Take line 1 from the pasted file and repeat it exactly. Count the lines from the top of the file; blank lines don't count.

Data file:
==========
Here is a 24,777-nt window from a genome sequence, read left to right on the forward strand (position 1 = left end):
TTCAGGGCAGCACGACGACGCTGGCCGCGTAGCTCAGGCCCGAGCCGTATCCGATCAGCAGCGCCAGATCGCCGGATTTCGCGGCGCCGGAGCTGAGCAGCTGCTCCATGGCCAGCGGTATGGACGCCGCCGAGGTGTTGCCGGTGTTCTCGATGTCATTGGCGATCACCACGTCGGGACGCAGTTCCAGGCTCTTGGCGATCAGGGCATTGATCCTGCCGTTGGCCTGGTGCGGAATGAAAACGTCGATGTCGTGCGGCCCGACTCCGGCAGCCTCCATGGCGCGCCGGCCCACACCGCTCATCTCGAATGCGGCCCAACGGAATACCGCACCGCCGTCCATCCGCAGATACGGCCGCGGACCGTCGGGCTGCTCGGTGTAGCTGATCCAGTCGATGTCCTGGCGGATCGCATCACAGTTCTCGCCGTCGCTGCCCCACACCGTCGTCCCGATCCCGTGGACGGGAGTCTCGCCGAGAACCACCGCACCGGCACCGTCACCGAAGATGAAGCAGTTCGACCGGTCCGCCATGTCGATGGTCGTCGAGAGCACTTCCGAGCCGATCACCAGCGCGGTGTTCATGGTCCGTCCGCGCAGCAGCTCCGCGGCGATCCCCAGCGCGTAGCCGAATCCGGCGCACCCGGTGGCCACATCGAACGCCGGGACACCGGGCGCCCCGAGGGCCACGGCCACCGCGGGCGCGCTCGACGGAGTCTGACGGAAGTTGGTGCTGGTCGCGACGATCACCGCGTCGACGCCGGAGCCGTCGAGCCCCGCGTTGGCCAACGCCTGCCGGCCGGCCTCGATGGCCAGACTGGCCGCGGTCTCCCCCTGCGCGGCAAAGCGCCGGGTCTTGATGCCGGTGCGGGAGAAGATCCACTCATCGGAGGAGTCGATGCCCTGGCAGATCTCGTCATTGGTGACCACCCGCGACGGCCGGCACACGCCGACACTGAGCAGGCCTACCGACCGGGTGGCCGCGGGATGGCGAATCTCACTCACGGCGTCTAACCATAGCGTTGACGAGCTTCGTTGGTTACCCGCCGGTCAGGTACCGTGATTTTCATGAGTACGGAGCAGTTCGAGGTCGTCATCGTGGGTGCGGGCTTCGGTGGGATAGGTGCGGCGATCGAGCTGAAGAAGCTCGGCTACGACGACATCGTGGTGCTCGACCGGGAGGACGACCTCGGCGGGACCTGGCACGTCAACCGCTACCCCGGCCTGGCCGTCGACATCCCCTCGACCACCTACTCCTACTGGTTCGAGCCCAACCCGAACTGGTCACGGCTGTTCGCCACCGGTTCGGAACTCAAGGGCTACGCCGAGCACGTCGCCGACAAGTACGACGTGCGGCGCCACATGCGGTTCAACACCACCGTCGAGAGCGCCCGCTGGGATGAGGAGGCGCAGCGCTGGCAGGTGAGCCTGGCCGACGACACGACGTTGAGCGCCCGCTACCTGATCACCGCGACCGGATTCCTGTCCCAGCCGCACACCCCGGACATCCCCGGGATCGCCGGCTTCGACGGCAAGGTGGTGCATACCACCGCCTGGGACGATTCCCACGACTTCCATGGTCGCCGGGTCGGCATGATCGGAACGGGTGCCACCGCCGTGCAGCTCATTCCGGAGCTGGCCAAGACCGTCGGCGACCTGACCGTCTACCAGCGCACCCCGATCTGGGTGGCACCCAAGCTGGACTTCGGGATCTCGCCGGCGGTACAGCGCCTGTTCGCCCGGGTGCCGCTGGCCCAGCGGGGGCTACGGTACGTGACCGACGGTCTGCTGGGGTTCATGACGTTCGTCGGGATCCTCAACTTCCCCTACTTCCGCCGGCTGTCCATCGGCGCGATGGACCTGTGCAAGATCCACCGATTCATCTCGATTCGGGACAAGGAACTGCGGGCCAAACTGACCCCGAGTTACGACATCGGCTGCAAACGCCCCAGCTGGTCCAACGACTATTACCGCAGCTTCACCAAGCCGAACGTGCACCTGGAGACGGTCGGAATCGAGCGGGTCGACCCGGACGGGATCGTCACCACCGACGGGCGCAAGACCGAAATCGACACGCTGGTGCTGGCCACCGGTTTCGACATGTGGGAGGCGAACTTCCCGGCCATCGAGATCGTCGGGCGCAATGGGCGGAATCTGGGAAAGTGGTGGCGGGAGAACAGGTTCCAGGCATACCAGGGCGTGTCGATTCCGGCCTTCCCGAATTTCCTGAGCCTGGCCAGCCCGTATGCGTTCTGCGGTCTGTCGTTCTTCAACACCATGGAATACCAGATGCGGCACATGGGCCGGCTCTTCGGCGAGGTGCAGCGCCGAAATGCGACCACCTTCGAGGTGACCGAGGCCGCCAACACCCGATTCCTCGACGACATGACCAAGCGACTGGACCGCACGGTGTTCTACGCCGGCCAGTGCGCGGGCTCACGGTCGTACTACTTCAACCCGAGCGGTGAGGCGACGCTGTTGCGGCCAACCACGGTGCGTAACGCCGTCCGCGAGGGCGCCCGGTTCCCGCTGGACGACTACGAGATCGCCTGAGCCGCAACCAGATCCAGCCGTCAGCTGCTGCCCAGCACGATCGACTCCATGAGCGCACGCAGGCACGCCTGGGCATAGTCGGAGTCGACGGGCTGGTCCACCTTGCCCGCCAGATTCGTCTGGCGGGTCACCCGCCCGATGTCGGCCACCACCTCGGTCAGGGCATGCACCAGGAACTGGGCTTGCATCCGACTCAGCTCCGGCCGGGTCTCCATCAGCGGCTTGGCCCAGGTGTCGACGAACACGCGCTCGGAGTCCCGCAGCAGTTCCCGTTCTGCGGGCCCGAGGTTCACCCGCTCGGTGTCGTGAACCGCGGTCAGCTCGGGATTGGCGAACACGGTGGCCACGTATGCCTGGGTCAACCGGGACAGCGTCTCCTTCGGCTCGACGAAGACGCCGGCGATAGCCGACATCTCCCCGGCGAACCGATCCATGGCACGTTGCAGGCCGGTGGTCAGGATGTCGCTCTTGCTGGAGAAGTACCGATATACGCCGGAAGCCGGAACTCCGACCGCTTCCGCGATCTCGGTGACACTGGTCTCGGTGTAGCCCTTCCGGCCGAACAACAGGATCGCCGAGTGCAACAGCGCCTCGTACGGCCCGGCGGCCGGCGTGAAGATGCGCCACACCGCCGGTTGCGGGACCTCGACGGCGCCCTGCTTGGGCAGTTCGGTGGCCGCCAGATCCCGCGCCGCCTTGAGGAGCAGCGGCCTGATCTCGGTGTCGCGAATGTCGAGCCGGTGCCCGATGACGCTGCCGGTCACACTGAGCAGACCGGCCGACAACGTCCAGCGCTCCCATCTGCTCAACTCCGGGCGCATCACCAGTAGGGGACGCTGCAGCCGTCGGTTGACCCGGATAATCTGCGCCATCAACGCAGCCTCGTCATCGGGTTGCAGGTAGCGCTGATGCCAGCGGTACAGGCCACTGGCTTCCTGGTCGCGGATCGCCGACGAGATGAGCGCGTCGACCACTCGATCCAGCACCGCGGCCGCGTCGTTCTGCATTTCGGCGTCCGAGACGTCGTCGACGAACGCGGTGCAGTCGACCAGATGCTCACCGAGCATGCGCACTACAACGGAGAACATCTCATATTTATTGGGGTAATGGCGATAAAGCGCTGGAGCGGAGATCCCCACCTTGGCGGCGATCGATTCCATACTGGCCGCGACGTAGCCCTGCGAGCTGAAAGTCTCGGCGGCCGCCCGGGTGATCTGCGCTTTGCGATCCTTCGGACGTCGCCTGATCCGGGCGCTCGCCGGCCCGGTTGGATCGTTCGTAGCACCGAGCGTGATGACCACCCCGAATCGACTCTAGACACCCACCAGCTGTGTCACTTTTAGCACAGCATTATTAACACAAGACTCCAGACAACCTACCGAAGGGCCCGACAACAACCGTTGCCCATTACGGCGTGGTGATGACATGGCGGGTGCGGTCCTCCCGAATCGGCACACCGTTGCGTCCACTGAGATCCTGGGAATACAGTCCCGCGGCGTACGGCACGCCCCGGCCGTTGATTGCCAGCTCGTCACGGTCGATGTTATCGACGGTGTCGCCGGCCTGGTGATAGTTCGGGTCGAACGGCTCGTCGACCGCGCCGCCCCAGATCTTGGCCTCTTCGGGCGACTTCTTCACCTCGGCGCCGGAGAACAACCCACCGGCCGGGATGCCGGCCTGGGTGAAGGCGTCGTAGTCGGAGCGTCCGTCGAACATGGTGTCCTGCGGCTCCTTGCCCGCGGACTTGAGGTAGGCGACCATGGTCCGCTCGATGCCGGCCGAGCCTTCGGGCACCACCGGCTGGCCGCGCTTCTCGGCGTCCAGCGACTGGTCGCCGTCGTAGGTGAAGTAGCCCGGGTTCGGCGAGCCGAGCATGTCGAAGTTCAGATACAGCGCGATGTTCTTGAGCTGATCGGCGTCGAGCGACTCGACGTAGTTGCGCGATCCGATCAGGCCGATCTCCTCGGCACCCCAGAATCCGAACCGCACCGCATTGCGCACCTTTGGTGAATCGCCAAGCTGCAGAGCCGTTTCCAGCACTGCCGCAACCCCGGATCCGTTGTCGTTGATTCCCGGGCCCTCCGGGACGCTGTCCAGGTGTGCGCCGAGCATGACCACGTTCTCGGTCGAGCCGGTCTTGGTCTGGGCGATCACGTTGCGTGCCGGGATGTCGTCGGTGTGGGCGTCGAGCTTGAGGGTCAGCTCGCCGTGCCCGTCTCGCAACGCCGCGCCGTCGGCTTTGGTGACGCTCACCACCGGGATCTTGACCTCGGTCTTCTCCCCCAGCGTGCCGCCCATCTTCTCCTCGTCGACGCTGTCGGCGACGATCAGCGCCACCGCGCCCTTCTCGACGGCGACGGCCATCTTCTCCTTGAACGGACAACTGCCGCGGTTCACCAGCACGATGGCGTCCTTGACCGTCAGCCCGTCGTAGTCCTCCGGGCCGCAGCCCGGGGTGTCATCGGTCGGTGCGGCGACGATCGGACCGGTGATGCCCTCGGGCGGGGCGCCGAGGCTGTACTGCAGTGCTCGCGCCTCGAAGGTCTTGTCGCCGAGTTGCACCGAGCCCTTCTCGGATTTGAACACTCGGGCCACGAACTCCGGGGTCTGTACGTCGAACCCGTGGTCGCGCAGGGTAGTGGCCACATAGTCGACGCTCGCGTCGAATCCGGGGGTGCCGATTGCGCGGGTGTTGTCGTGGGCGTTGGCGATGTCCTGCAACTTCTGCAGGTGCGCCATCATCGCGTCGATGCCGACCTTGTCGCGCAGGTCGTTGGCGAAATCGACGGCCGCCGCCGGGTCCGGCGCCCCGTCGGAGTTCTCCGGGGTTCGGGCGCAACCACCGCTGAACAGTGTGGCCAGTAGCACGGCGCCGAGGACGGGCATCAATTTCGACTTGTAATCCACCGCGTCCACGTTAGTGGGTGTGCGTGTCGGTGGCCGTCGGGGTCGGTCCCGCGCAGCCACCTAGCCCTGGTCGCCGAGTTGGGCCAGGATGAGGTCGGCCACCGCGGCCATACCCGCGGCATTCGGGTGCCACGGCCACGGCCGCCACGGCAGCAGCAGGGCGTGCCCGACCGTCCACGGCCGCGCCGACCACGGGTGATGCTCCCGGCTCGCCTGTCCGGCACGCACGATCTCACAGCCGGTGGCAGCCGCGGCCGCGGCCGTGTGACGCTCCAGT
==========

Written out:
Here is a 24,777-nt window from a genome sequence, read left to right on the forward strand (position 1 = left end):